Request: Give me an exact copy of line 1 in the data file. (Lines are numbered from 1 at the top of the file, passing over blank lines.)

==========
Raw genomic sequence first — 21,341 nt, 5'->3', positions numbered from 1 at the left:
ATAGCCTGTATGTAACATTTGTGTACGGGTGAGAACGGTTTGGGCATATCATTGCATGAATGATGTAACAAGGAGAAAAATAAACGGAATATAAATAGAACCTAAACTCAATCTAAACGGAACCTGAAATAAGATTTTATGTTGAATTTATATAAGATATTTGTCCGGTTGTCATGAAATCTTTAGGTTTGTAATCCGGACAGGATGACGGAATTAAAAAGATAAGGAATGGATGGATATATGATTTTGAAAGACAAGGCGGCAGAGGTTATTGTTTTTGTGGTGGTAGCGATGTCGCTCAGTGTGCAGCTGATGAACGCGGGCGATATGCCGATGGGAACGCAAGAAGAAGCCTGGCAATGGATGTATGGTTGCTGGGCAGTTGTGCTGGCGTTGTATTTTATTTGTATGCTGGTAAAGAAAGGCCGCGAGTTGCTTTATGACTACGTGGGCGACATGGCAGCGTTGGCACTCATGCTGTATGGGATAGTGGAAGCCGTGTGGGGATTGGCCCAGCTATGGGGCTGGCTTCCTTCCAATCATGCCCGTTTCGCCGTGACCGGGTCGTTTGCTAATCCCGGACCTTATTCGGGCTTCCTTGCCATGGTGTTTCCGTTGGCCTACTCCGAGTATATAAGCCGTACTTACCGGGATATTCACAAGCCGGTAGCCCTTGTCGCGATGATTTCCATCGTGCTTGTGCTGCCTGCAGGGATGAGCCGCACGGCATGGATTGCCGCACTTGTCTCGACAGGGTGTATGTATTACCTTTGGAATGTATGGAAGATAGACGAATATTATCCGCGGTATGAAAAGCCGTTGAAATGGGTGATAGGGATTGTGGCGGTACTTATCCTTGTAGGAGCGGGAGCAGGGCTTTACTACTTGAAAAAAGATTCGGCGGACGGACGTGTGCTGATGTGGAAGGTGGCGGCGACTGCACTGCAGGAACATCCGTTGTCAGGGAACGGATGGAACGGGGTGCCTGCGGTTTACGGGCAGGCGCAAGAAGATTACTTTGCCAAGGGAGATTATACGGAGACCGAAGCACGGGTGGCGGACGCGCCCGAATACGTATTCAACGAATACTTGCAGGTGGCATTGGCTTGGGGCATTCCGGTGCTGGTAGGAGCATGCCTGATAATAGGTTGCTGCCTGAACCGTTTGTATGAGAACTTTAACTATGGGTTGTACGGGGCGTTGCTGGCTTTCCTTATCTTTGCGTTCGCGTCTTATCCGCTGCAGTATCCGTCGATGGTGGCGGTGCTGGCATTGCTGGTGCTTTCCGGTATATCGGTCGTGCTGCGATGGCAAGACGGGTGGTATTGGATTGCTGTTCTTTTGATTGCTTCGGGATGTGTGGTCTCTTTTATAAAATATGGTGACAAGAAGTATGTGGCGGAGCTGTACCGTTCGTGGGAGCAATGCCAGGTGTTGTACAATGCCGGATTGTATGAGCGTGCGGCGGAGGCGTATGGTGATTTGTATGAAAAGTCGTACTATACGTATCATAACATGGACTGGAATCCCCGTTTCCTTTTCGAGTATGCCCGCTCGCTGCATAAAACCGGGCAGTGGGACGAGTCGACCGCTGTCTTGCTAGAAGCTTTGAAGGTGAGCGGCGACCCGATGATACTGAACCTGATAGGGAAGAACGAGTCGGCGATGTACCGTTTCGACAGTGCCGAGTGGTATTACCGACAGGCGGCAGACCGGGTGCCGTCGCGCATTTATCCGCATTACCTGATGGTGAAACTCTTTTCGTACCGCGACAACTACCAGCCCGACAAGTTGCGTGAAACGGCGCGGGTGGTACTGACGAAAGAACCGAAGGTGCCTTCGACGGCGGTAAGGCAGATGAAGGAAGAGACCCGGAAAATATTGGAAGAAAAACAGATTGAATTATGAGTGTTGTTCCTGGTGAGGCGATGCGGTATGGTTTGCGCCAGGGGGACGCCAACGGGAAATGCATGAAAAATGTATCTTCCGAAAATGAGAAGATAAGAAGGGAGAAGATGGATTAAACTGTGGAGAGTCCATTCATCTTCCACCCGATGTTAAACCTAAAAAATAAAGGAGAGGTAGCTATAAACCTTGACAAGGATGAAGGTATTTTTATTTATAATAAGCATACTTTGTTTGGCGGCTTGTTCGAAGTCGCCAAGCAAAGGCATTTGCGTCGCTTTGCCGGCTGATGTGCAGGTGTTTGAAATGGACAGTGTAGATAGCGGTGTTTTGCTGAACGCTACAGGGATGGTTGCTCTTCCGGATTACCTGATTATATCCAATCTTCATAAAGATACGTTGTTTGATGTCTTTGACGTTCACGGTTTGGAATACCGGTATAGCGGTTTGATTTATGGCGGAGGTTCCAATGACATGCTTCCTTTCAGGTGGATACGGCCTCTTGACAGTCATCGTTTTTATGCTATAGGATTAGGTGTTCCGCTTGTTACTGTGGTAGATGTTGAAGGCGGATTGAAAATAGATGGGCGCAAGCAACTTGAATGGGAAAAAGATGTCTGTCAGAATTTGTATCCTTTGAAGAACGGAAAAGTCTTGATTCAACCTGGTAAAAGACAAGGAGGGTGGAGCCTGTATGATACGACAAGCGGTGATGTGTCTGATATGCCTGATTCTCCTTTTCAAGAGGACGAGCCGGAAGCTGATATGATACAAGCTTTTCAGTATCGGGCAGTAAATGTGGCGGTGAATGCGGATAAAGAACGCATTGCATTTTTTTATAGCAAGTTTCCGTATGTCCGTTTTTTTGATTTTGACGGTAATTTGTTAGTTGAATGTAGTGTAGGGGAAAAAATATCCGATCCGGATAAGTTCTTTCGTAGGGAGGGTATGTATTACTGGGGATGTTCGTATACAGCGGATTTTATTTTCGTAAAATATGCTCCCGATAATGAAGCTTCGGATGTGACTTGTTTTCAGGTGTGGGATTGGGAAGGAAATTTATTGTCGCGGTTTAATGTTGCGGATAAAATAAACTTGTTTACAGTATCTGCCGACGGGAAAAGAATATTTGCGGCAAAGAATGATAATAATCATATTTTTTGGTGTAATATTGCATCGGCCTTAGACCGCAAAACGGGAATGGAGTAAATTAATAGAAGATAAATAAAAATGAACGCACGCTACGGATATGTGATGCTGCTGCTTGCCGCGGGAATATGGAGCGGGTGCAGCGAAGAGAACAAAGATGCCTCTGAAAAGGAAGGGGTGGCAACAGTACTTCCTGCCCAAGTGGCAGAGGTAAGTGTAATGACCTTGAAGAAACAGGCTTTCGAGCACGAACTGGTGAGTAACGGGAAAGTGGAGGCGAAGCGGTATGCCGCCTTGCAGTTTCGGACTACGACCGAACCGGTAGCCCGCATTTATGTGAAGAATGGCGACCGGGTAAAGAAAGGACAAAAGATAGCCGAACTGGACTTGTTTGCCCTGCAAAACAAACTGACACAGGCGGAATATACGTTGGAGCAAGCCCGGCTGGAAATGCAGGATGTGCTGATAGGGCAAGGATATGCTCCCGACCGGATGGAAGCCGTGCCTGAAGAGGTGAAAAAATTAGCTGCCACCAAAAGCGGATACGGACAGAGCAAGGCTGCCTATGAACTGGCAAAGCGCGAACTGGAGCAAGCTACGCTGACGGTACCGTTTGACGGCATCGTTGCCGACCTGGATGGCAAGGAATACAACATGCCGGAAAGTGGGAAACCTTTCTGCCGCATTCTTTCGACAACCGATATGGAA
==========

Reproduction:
Raw genomic sequence first — 21,341 nt, 5'->3', positions numbered from 1 at the left: